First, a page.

Center treats clerical sexual abusers
By Tony Staley
One problem the church faces with priest sex offenders is how to treat them. Writing in America magazine (4/1), Jesuit Fr. Curtis Bryant explores what is being done at the St. Luke Institute, a psychiatric hospital in Silver Spring, Md., where he was director of inpatient clinical services.
Treatment at St. Luke lasts six months and has three phases.
The first phase includes convincing the priest to accept help, to stop intellectualizing about what he did and to become aware of his feelings.
The second or work phase involves intense group therapy with other priest sex offenders and therapists. It includes examination of the priest's sexual history, role-playing, taking responsibility and sometimes hormonal treatment.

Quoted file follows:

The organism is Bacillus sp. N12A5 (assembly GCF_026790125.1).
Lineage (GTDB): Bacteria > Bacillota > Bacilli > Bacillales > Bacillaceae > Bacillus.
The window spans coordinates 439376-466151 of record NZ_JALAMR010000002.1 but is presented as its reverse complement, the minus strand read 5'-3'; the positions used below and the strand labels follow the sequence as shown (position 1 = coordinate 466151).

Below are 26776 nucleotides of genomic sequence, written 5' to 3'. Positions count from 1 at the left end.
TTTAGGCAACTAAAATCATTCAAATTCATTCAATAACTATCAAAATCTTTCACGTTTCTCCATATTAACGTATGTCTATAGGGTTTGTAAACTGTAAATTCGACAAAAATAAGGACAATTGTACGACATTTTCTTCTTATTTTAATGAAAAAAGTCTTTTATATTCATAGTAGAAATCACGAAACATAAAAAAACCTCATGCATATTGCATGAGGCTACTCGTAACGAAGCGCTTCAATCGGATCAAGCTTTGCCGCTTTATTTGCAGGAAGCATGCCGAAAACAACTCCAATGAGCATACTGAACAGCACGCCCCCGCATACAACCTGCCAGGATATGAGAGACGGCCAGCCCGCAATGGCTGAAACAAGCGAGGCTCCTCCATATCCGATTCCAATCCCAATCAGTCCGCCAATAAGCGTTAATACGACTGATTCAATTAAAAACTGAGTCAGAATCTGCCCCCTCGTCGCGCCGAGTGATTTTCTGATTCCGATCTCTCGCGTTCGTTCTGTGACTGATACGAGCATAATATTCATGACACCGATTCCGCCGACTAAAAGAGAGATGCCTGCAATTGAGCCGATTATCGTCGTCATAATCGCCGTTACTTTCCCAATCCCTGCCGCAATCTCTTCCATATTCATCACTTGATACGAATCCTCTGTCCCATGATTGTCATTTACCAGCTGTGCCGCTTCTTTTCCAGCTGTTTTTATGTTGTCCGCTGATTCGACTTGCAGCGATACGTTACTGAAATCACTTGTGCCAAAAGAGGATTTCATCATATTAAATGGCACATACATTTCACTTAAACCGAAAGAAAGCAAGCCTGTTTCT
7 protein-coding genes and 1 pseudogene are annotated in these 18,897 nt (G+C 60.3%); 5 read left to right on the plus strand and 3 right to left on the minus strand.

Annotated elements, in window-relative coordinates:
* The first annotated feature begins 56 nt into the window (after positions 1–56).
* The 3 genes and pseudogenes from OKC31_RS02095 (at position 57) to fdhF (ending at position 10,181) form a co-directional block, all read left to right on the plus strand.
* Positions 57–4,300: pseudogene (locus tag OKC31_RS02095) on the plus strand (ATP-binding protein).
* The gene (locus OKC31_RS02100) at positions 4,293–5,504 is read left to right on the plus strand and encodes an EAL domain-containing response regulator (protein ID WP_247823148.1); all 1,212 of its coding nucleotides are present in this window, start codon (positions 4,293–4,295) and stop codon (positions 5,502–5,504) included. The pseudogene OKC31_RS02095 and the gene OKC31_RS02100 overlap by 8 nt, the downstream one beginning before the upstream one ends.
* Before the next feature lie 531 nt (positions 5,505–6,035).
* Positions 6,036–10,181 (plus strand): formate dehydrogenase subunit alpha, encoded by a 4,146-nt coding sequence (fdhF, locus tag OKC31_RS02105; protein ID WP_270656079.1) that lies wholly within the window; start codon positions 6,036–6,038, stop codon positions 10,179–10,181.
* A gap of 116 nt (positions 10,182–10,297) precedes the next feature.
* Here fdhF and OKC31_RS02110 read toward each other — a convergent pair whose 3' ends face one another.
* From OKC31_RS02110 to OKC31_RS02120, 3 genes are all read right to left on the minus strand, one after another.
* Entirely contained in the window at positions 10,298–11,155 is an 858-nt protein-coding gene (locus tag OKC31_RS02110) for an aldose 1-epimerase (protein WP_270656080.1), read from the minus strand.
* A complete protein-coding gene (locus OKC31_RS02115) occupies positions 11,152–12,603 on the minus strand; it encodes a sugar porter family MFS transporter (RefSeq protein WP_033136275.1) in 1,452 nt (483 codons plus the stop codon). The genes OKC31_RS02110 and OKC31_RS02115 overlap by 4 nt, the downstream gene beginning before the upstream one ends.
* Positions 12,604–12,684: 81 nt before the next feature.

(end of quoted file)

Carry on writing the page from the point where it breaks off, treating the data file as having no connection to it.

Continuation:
The third phase includes agreeing to further long-term treatment and undergoing evaluations every six months.
As part of the therapy, Fr. Bryant writes, the priest offender "acknowledges that his sexual disorder cannot be cured, but can be treated, cannot be eliminated but can be controlled; that his disorder is chronic and must be faced and worked on indefinitely."
The success rate is good, Fr. Bryant said. From 1985 to 1995, only three of more than 450 priests treated relapsed.